Filing 22

OPINION. Signed by Judge Noel L. Hillman on 12/26/2012. (tf, )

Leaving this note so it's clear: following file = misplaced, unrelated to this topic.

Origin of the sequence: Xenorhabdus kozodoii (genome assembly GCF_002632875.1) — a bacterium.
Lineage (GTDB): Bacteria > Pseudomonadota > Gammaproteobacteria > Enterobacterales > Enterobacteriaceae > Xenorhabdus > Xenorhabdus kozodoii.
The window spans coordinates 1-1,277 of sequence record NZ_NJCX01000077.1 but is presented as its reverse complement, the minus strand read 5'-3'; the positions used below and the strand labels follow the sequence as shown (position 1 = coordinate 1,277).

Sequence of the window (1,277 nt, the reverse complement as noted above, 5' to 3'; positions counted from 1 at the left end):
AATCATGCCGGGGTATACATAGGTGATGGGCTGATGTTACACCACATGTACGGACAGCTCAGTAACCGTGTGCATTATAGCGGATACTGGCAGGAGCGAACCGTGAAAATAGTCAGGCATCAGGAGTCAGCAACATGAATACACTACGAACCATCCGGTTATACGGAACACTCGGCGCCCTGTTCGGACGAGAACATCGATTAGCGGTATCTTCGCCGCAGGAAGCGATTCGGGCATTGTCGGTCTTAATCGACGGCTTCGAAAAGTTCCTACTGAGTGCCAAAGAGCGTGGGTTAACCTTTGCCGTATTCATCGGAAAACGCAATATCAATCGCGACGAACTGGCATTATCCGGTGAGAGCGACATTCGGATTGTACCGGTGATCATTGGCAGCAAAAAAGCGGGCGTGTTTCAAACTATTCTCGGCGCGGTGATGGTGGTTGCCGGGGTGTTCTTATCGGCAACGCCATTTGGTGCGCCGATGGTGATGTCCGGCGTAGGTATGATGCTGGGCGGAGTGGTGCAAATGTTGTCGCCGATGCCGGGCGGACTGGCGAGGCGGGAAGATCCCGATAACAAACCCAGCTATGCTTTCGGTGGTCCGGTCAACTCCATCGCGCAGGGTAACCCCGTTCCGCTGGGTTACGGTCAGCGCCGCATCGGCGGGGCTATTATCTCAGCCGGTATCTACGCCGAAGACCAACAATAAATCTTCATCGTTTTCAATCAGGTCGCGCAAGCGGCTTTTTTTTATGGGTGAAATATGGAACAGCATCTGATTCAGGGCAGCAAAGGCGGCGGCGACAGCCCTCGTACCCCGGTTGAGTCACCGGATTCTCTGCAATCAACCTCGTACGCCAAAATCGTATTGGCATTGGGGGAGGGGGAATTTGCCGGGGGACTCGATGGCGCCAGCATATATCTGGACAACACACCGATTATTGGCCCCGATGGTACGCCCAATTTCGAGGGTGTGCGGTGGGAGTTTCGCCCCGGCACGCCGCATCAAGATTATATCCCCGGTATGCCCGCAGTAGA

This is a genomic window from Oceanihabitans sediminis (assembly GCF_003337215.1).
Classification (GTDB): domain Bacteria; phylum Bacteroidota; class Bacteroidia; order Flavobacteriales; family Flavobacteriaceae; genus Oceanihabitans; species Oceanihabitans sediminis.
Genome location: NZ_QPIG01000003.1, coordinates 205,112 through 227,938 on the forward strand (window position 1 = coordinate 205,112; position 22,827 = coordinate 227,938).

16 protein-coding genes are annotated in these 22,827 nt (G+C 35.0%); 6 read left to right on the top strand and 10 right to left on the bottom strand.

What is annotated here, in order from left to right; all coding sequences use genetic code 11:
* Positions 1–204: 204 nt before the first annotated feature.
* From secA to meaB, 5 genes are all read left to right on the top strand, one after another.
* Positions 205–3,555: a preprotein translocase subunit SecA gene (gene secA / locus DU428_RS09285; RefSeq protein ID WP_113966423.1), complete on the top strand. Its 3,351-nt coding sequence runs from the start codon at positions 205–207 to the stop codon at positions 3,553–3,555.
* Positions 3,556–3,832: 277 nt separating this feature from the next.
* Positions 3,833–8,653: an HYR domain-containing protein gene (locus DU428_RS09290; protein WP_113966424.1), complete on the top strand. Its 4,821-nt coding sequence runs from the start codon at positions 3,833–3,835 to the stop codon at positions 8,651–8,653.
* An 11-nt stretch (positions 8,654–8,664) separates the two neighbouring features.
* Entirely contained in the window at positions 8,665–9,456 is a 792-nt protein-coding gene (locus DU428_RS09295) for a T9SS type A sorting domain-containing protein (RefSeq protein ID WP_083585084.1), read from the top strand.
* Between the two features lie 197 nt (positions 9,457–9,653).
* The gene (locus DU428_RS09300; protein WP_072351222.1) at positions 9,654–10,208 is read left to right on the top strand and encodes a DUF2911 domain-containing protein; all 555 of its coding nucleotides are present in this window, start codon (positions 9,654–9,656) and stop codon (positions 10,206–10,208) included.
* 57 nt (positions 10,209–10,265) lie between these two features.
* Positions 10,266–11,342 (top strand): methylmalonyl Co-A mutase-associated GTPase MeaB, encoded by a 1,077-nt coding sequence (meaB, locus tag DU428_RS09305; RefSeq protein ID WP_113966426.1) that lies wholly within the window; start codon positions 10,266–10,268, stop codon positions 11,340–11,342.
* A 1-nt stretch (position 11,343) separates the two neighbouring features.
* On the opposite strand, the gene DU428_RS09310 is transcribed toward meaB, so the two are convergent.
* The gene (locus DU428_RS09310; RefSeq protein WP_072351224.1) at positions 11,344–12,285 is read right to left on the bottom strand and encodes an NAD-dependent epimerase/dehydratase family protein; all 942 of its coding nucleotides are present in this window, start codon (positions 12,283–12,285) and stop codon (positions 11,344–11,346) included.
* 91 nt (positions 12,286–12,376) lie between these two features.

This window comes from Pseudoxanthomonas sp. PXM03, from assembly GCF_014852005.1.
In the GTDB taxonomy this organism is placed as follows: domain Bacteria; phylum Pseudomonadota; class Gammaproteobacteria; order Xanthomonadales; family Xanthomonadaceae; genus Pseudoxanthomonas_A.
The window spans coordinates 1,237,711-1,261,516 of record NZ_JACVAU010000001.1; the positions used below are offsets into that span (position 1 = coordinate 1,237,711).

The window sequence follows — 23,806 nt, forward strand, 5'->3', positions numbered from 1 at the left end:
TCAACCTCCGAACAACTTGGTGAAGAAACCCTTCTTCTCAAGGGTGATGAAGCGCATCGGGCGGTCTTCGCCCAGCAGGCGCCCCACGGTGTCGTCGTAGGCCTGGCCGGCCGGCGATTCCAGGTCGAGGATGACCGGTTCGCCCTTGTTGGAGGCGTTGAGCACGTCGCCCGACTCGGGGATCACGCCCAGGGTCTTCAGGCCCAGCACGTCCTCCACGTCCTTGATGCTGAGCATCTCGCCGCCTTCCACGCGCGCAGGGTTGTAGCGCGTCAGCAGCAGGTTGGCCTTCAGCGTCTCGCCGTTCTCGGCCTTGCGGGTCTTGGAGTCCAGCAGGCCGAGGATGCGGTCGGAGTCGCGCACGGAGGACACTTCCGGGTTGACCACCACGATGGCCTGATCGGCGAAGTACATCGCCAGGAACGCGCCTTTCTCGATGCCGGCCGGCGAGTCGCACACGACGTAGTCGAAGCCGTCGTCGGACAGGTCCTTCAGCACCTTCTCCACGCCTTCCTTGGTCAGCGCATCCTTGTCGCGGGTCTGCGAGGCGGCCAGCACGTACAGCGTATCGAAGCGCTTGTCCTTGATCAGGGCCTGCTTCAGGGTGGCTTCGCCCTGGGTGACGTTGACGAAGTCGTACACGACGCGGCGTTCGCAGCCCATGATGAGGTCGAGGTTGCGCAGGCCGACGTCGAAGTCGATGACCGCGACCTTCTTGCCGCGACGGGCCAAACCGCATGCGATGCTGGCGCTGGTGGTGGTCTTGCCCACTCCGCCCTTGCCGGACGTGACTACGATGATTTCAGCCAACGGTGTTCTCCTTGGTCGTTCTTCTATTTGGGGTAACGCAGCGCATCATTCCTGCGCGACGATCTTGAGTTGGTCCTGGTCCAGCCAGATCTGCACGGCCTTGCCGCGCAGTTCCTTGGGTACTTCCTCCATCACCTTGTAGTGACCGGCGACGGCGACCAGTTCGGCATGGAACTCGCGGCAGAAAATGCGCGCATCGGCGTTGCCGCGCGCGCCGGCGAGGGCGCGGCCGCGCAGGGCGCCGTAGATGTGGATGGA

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UNITED STATES DISTRICT COURT DISTRICT OF NEW JERSEY EVANSTON INSURANCE COMPANY, : : : : : : : : : : : Plaintiff, v. ELISABETH CROCILLA, individually, and t/a A-WAY TO RELAX, Defendant. Civil A. No. 12-101(NLH)(AMD) OPINION APPEARANCES: MICHAEL A. GOROKHOVICH MARSHALL DENNEHEY 200 LAKE DRIVE EAST SUITE 300 CHERRY HILL, NJ 08002 Attorneys for plaintiff GLEN J. LEARY LAW OFFICES OF GLEN J. LEARY 1510 BLACKWOOD CLEMENTON RD BLACKWOOD, NJ 08012 Attorney for defendant HILLMAN, District Judge This matter has come before the Court on the parties’ crossmotions for summary judgment in this insurance coverage dispute. For the reasons expressed below, plaintiff’s motion will be granted, and defendant’s motion will be denied. BACKGROUND Plaintiff, Evanston Insurance Company, filed this declaratory judgment action, claiming that it does not have a duty to defend or indemnify defendant, Elisabeth Crocilla and her massage therapy business, A-Way to Relax, in a lawsuit brought by Mia Wernega against Crocilla and her business in New Jersey Superior Court, Gloucester County on September 23, 2011. In the state court action, Wernega claims that after she began to receive massage therapy by Crocilla in March 2009, Crocilla improperly touched her in a sexually explicit manner on two occasions. The first incident allegedly occurred on December 25, 2009, when Crocilla came to Wernega’s home and “made sexual advances that culminated in Defendant Crocilla touching [Wernega’s] private parts.” The second incident allegedly occurred on December 28, 2009, when Wernega had another massage therapy session with Crocilla, and during this session, “Crocilla massaged [Wernega’s] body for approximately 40 minutes before removing her covering,” and then “improperly touched [Wernega] in a sexually explicit manner.” Wernega claims that these incidents constituted battery, sexual assault, intentional infliction of emotional distress, professional negligence, general negligence, and negligent infliction of emotional distress. When Crocilla’s alleged conduct occurred, she was covered under a master policy of insurance issued to the Associated Bodywork and Massage Professional by Evanston Insurance Company.1 1 Crocilla contends that A-Way To Relax is also covered under the insurance policy as she is one-in-the-same as her business. Evanston argues that only Crocilla is covered. 2 After Crocilla was served with Wernega’s complaint, she informed Evanston of the complaint, and sought defense and indemnification. Evanston denied Crocilla’s claim and her appeal of that denial on the basis of four exclusions in the insurance policy. Evanston then brought this declaratory judgment action against Crocilla, who has lodged a cross-claim against Evanston for bad faith. Both parties have now moved for summary judgment. DISCUSSION A. Jurisdiction This Court has jurisdiction over this matter pursuant to 28 U.S.C. § 1332 because there is complete diversity of citizenship between the parties and the amount in controversy exceeds $75,000. B. Summary Judgment Standard Summary judgment is appropriate where the Court is satisfied that the materials in the record, including depositions, documents, electronically stored information, affidavits or declarations, stipulations, admissions, or interrogatory answers, demonstrate that there is no genuine issue as to any material fact and that the moving party is entitled to a judgment as a matter of law. Celotex Corp. v. Catrett, 477 U.S. 317, 330 Because the Court finds that the insurance policy provides no coverage for the Wernega complaint, the issue is immaterial to resolution of this matter. 3 (1986); Fed. R. Civ. P. 56(a). If review of cross-motions for summary judgment reveals no genuine issue of material fact, then judgment may be entered in favor of the party deserving of judgment in light of the law and undisputed facts. See Iberia Foods Corp. v. Romeo Jr., 150 F.3d 298, 302 (3d Cir. 1998) (citation omitted). B. Analysis 1. Evanston’s declaratory judgment claim against Crocilla The Evanston insurance policy issued to Crocilla contains provisions that exclude coverage for any “claim or suit” “arising out of or caused in whole or in part by” (1) the actual or alleged physical contact of a sexual nature, (2) assault and/or battery, (3) any dishonest, fraudulent, criminal or malicious act, or (4) violation of any statute or governmental rule or regulation. Pursuant to these exclusions, Evanston contends that Crocilla is not entitled to a defense or indemnification under the insurance policy relating to the state court suit against her. As a primary matter, in New Jersey, insurance contracts are subject to special rules of interpretation because they are contracts of adhesion. Zacarias v. Allstate Ins. Co., 775 A.2d 1262, 1264 (N.J. 2001) (citations omitted). When there is ambiguity, the insurance policy should be interpreted to “comport with the reasonable expectations of the insured, even if a close 4 reading of the written text reveals a contrary meaning.” (citations omitted). Id. Even in the absence of ambiguity, however, “[u]nder certain circumstances, . . . the plain meaning of policy language may be overcome if it conflicts with the reasonable expectations of the insured.” Am. Motorists Ins. Co. v. L-C-A Sales Co., 713 A.2d 1007, 1013 (N.J. 1998) (citation omitted). With regard to insurance policy exclusions, the New Jersey courts have held that they must be narrowly construed and that the burden is on the insurer to bring the case within the exclusion. Id. (citation omitted). “Nevertheless, [New Jersey courts] adhere to the principle that an insurance policy should generally be interpreted ‘according to its plain and ordinary meaning,’ so as not to disregard the ‘clear import and intent’ of a policy exclusion.” Id. (citations omitted). If an insurance policy’s terms are capable of supporting two distinct outcomes as to whether there is coverage, however, “the subject language must be interpreted in favor of the insured.” Mazzilli v. Accident & Cas. Ins. Co. of Winterthur, Switzerland, 170 A.2d 800, 803 (N.J. 1961). “Courts are bound to protect the insured to the full extent that any fair interpretation will allow.” Id. As for the duty to defend, it is broader then the duty to indemnify. Rosario ex rel. Rosario v. Haywood, 799 A.2d 32, 40 (N.J. Super. Ct. App. Div. 2002) (citation omitted). An insurer’s duty to defend an action against its insured is 5 measured by the allegations contained in the complaint. Hofing v. CNA Ins. Companies, 588 A.2d 864, 867-68 (N.J. Super. Ct. App. Div. 1991) (citing Ohio Cas. Ins. Co. v. Flanagin, 210 A.2d 221 (N.J. 1965)) (other citations omitted). More specifically, The duty to defend arises when the complaint states a claim constituting a risk falling within the purview of the policy language. If the pleadings state facts bringing the injury within the coverage of the policy, the insurer must defend regardless of the insured’s ultimate liability to the complainant. The nature of the damage claim, rather than the actual details of the accident or the ultimate liability of the insurer, determines whether the insurer is obliged to defend. Id. (citations omitted). Moreover, “if a complaint includes multiple or alternative causes of action, the duty to defend will attach as long as any of them would be a covered claim and it continues until all of the covered claims have been resolved.” Voorhees v. Preferred Mut. Ins. Co., 607 A.2d 1255 (N.J. 1992). In this case, Crocilla does not necessarily disagree that Wernega’s state court complaint against her contains claims that are excluded from coverage under her insurance policy. She argues, however, that Evanston must provide a defense and indemnification because (1) the complaint contains covered claims, such as professional and general negligence, (2) it is unclear how Wernega’s alleged injuries occurred, as they may have arisen out of covered conduct, such as draping or massaging, as opposed to excluded conduct, (3) she has not been found to have committed any criminal sexual act, and (4) the policy exclusion 6 relating to criminal activity is ambiguous. To support her position, Crocilla primarily relies upon Flomerfelt v. Cardiello, 997 A.2d 991 (N.J. 2010). In Flomerfelt, the plaintiff sustained injuries after she overdosed on alcohol and drugs during a party hosted by the defendant at his parents’ home while they were out of town. The plaintiff’s complaint asserted that her injuries were caused by the defendant, who provided her with drugs and alcohol, served her alcohol when she was visibly intoxicated, and failed to promptly summon the rescue squad when she was found, unconscious, on the porch the next day. The defendant tendered to his parents’ home owners’ insurer the defense of the plaintiff’s complaint, and sought indemnification under the policy. The insurer declined to provide a defense or indemnification, however, because the home owners’ policy excluded claims “[a]rising out of the use, . . . transfer or possession” of controlled dangerous substances. Flomerfelt, 997 A.2d at 994. The New Jersey Supreme Court was tasked with determining when an insurer is obligated to provide a defense to complaints resting on multiple claimed causes, where some claimed causes would provide coverage while others would be excluded. After discussing various cases and tests, the court found that after laying the complaint and the policy side-by-side, it appeared that some claims potentially could not “arise out of” the 7 plaintiff’s drug use. Id. at 1005-06 (explaining, “If, for example, the finder of fact were to conclude that alcohol ingestion, either in the context of the social host serving plaintiff when she was visibly intoxicated, or in combination with a delay in summoning aid, was the cause for the injuries, or set the chain of events in motion, and that there was not a substantial nexus between drugs at the party and the injuries, the claim would fall within the coverage of the policy and would not be barred by the exclusion.”). The Court therefore concluded that the duty to defend continues as long as there is a potentially covered claim, and the insurer was obligated to provide the defendant with a defense.2 Id. at 1006. In this case, Crocilla argues that because Wernega claims 2 The Court then noted that the record did not permit it to resolve the question of the insurer’s duty to indemnify. The Court suggested, [I]n those thorny situations in which there are some covered theories coupled with alternatives in which the claim would not be covered, the insurer has several options available to it. They include opting to defend under a reservation of rights, declining to do so, preferring to await the outcome and to reimburse its insured if the finder of fact decides the injury did not “arise out of” drug use, as we have defined it, or electing to litigate the coverage issue in advance of a trial on plaintiff’s claim, disputing the proof of causation against its insured first. The duty to defend, however, is not dependent upon whether there is a finding that the claim is covered; instead it attaches because our analysis of the exclusion demonstrates that there are potentially covered claims. Flmoerfelt, 997 A.2d at 1006. 8 that her injuries “arise out of” Crocilla’s alleged professional negligence as a masseur (a covered claim) and also from her alleged sexual assault and battery (excluded claims), Evanston should provide her with a defense, and ultimately indemnify her should it be determined that Crocilla did not engage in any excluded conduct. Evanston, however, argues that all of Wernega’s claims “arise out of” Crocilla’s alleged improper sexual contact with Wernega, and despite the claim for professional negligence, sexual contact is the sole predicate act for all claims. Thus, Evanston argues that there are no multiple causes of Wernega’s injuries that can be severed into covered and non-covered claims. Instead, Evanston argues that the alleged conduct of Crocilla is clearly excluded under the insurance policy, and it therefore is not obligated to provide either a defense or indemnification. The Court agrees with Evanston. When the Wernega complaint is placed side-by-side to the Evanston insurance policy, it is clear that none of Wernega’s claims are covered by the policy. The policy provides that any “claim or suit” “arising out of or caused in whole or in part by” “the actual or alleged physical contact of a sexual nature” is excluded from coverage. The two incidents that give rise to Wernega’s claims both entail Crocilla’s alleged sexually inappropriate touching of Wernega’s private parts. Wernega’s entire complaint therefore “arises out 9 of” “the actual or alleged physical contact of a sexual nature” by Crocilla.3 Thus, even if only this one exclusion applies, it encompasses the whole of Wernega’s claims, regardless of the various legal theories of recovery she advances.4 Consequently, because Wernega’s entire complaint is subject to a policy exclusion, Evanston is entitled to judgment in its favor on its declaratory judgment claim against Crocilla. 3 We note here the admonishment of the New Jersey Supreme Court that an insurer’s indiscriminate use of the “arising out of” language without further definition will render that phrase ambiguous and justify a judicial gloss of a narrower exclusion in so-called concurrent causation cases. Even if this were a concurrent causation rather than a single causation case and we applied the narrower definition here, it is clear that all of Wernega’s claims “originate in,” “grow out of” and have a ‘substantial nexus” with the same excluded act of an intentional sexual assault. See Flmoerfelt, 997 A.2d at 1004-5. 4 To prove professional negligence, a plaintiff must show that the defendant professional breached the applicable standard of care. See Gardner v. Pawliw, 696 A.2d 599, 608 (N.J. 1997). In her professional negligence count, Wernega ostensibly seeks to prove that Crocilla’s alleged touching of her private parts deviates from the standard of care applicable to massage therapists. Thus, even though Wernega advances a covered claim in title, it constitutes an excluded claim in substance. The same can be said for the complaint’s “General Negligence” and “Negligent Infliction of Emotional Distress” claims. The only difference between the general negligence claim and the professional negligence claim is that the former drops the allegation that Crocilla’s was a licensed professional. Both are predicated on the factual allegation that Crocilla “[took] advantage of Plaintiff and her body.” Similarly, the negligent infliction of emotional distress claim centers on Crocilla’s alleged “touching of Plaintiff’s private parts,” conduct alleged to be “outrageously inappropriate” and “deliberate, willful, and reckless.” In sum, however couched, each of the claims in the complaint arise out of an allegation of a sexual assault or unwanted touching of a sexual nature. 10 2. Crocilla’s bad faith claim against Evanston Crocilla claims that Evanston’s refusal to accept her tender in the state court action and the denial of her claim for defense and indemnification was done in bad faith. The duty of good faith and fair dealing pervades insurance contracts, and the prospective insured must not misrepresent or conceal information concerning risks entailed in coverage under an insurance policy. Sears Mortg. Corp. v. Rose, 634 A.2d 74, 84 (N.J. 1993) (citations omitted). An insurance company, as the dominant party, has an even greater obligation than the insured to act in good faith--it must not put “technical encumbrances or hidden pitfalls” in the way of unsophisticated customers that would undermine their “reasonable expectations.” Id. (citations omitted). Under New Jersey law, a plaintiff must establish two primary elements to prove bad faith in the insurance context: 1) that the insurer lacked a “fairly debatable” reason for its failure to pay a claim, and 2) that the insurer knew or recklessly disregarded the lack of a reasonable basis for denying the claim. Ketzner v. John Hancock Mutual Life Ins. Co., 118 Fed. Appx. 594, 599 (3d Cir. 2004) (citing Pickett v. Lloyd's, 621 A.2d 445, 454 (N.J. 1993)). Because the Court has found that Crocilla is not entitled to a defense or indemnification under the insurance policy, it cannot be found that Evanston acted in bad faith in denying her 11 claim. CONCLUSION Even though insurance policy exclusions should be narrowly construed, their import and intent cannot be disregarded. The plain and ordinary reading of the policy exclusions at issue in this case clearly shows that at least one exclusion encompasses all the claims brought against Crocilla by Wernega in state court. Accordingly, Evanston is entitled to judgment in its favor on its claim that it is not obligated to provide a defense or indemnification to Crocilla, and it is entitled to judgment on Crocilla’s bad faith claim. An appropriate Order will be entered. Date: December 26, 2012 At Camden, New Jersey s/ Noel L. Hillman NOEL L. HILLMAN, U.S.D.J. 12